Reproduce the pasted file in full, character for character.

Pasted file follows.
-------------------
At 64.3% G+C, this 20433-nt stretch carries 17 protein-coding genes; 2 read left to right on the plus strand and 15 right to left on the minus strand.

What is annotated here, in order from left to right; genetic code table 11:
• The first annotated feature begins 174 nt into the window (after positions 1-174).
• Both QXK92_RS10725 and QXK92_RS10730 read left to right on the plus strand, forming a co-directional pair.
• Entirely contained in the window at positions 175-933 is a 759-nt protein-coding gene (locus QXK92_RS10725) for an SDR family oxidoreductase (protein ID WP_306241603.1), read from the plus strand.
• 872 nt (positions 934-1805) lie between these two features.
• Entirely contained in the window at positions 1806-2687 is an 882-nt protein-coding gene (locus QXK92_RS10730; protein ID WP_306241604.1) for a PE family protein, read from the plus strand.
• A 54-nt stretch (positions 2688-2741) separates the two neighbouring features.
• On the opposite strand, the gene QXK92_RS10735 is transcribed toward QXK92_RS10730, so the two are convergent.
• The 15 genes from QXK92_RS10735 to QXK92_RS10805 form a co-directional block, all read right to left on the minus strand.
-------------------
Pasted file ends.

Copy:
At 64.3% G+C, this 20433-nt stretch carries 17 protein-coding genes; 2 read left to right on the plus strand and 15 right to left on the minus strand.

What is annotated here, in order from left to right; genetic code table 11:
• The first annotated feature begins 174 nt into the window (after positions 1-174).
• Both QXK92_RS10725 and QXK92_RS10730 read left to right on the plus strand, forming a co-directional pair.
• Entirely contained in the window at positions 175-933 is a 759-nt protein-coding gene (locus QXK92_RS10725) for an SDR family oxidoreductase (protein ID WP_306241603.1), read from the plus strand.
• 872 nt (positions 934-1805) lie between these two features.
• Entirely contained in the window at positions 1806-2687 is an 882-nt protein-coding gene (locus QXK92_RS10730; protein ID WP_306241604.1) for a PE family protein, read from the plus strand.
• A 54-nt stretch (positions 2688-2741) separates the two neighbouring features.
• On the opposite strand, the gene QXK92_RS10735 is transcribed toward QXK92_RS10730, so the two are convergent.
• The 15 genes from QXK92_RS10735 to QXK92_RS10805 form a co-directional block, all read right to left on the minus strand.